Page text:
Welcome to the May 13, 2013 edition of ACM TechNews, providing timely information for IT professionals three times a week.
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HEADLINES AT A GLANCE
Networks in 2020: More Traffic, Less Energy
IDG News Service (05/13/13) Stephen Lawson
New technologies will enable networks to use much less energy by 2020 even though they will be carrying much more traffic, according to the GreenTouch consortium. "There is potential with these new technologies to support the traffic growth and still make the energy consumption go down," says GreenTouch chairman Theirry Klein. He says the tools that will make this possible include new devices, components, algorithms, architectures, and protocols. Companies that are part of the GreenTouch consortium also are developing other technologies that could drive even greater efficiency. GreenTouch's findings are promising and could become real, but there are too many green-network initiatives in play today, says Frost & Sullivan analyst Saverio Romeo. GreenTouch reached its conclusions based on forecasts that the amount of traffic on wireless networks will have multiplied 88 times between 2010 and 2020. "For the most part, the energy consumption of the equipment is at the peak power, or very close to the peak power...even when there is no load," Klein notes. However, GreenTouch has identified ways to solve that problem by making networks more adaptive, so components or entire systems can be shut down when not needed.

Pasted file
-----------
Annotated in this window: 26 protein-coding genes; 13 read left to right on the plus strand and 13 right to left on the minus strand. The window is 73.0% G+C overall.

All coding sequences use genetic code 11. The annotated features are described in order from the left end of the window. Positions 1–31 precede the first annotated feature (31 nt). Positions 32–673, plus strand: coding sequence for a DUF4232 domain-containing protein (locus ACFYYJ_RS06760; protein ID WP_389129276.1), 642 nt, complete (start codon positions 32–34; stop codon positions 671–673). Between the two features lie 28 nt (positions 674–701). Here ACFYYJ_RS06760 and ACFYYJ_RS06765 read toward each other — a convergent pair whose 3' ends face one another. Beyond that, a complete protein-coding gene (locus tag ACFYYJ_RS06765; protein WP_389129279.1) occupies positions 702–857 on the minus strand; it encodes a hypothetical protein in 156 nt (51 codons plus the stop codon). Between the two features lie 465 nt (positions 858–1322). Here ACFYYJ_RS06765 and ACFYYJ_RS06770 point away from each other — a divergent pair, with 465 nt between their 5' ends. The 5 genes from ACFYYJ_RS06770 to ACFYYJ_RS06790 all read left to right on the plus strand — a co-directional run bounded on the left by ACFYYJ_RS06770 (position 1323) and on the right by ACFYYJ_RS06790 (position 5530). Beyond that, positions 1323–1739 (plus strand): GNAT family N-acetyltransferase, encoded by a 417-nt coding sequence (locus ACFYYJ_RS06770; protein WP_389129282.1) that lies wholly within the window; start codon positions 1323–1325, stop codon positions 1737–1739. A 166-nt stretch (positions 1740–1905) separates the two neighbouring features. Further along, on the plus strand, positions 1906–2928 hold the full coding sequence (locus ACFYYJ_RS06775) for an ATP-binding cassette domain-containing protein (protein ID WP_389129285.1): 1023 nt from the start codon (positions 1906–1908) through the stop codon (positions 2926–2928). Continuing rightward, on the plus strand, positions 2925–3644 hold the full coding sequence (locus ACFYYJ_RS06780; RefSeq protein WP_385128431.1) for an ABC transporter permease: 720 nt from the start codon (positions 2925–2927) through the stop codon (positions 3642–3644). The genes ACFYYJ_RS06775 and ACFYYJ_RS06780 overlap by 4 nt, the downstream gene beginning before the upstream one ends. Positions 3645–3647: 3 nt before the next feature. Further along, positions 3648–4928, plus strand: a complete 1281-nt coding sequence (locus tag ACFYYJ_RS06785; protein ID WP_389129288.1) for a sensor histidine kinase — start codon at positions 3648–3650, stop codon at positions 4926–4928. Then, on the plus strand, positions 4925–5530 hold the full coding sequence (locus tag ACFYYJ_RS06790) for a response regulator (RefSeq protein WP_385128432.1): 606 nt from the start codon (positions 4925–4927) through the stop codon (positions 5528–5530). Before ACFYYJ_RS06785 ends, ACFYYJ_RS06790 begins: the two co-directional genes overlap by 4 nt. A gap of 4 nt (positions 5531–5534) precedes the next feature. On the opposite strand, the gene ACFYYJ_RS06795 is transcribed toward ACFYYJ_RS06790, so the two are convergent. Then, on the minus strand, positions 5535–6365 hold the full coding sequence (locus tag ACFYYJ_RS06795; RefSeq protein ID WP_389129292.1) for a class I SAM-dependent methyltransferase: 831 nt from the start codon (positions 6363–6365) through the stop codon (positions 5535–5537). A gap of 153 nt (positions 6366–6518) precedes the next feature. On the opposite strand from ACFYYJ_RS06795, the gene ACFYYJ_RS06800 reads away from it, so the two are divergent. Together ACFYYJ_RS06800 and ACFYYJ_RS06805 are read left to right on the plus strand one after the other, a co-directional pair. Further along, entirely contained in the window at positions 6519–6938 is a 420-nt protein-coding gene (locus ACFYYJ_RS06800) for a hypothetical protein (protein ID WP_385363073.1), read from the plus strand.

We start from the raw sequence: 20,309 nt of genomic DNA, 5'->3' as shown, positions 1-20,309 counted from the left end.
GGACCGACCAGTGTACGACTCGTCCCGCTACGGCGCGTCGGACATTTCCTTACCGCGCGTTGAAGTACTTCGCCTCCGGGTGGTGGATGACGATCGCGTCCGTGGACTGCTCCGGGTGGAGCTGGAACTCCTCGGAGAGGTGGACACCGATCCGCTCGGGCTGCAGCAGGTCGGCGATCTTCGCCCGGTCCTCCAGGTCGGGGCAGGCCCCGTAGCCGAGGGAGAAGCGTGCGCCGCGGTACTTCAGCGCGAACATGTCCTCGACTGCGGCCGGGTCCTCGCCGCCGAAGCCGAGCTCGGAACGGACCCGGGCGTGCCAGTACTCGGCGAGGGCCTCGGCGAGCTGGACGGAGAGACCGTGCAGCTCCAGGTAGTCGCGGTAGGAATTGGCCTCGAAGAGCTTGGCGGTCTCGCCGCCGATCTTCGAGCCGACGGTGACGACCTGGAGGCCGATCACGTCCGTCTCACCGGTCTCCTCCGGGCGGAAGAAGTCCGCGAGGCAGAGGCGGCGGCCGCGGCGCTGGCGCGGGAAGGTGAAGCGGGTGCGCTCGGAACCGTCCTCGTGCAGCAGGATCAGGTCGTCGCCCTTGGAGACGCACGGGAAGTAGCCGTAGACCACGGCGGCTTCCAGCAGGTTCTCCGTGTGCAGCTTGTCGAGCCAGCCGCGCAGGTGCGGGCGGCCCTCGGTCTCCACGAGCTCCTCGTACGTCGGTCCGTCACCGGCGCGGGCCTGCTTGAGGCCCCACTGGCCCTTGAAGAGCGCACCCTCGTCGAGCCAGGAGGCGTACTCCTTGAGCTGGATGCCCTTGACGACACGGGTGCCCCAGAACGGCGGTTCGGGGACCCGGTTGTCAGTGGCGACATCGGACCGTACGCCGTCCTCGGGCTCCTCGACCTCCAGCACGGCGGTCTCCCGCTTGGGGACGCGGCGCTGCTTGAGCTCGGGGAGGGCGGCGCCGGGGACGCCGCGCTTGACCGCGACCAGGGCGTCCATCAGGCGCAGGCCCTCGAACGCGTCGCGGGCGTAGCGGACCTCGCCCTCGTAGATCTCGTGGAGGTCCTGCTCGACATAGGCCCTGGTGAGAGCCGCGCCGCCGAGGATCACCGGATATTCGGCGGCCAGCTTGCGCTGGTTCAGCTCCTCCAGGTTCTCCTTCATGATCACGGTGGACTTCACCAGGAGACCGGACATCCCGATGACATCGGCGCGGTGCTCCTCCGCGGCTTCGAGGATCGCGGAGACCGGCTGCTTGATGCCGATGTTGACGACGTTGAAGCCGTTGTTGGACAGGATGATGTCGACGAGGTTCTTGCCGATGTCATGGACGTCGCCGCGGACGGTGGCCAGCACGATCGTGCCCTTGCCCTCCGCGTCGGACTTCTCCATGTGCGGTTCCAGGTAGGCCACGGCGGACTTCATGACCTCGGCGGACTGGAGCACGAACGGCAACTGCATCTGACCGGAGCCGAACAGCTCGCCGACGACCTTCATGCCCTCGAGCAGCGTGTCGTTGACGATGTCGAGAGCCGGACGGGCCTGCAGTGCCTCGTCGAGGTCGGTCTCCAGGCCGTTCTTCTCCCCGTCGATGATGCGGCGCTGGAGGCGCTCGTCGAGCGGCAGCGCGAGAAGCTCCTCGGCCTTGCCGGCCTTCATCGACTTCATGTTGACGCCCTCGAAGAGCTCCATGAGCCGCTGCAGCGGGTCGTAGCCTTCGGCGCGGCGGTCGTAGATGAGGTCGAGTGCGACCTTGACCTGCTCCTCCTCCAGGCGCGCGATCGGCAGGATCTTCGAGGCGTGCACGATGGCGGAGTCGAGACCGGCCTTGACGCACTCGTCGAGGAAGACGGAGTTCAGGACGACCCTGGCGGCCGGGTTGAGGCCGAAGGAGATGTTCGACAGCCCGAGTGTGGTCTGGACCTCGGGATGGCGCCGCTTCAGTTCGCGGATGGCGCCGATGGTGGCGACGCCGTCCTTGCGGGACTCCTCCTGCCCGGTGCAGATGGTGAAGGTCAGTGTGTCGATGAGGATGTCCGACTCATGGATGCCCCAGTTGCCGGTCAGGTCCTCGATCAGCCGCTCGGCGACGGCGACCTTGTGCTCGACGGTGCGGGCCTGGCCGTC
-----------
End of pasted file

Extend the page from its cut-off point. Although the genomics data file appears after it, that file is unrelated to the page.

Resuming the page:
Linux Leads in Open Source Quality, but Risky Defects Lurk
Government Computer News (05/11/13) Paul McCloskey
Linux topped open source software in quality in a study of the defects that occur in the software development process. For more than seven years, Coverity Scan Service analyzed 850 million lines of code from more than 300 open source projects, including those written in Linux, PHP, and Apache. Using a measure of defects per 1,000 lines of code, the study found that Linux consistently recorded defect densities of less than 1.0, with versions scanned between 2011 and 2012 having defect rates below 0.7. The study also found that high-risk defects were prevalent in the software development process, with 36 percent of defects classified as a "threat to overall software quality and security if undetected." The most common high-risk defects included memory corruption, illegal memory access, and resource leaks, which the study's report says are "all difficult to detect without automated code analysis." The study also found that the average quality of open source software was virtually equal to that of proprietary software.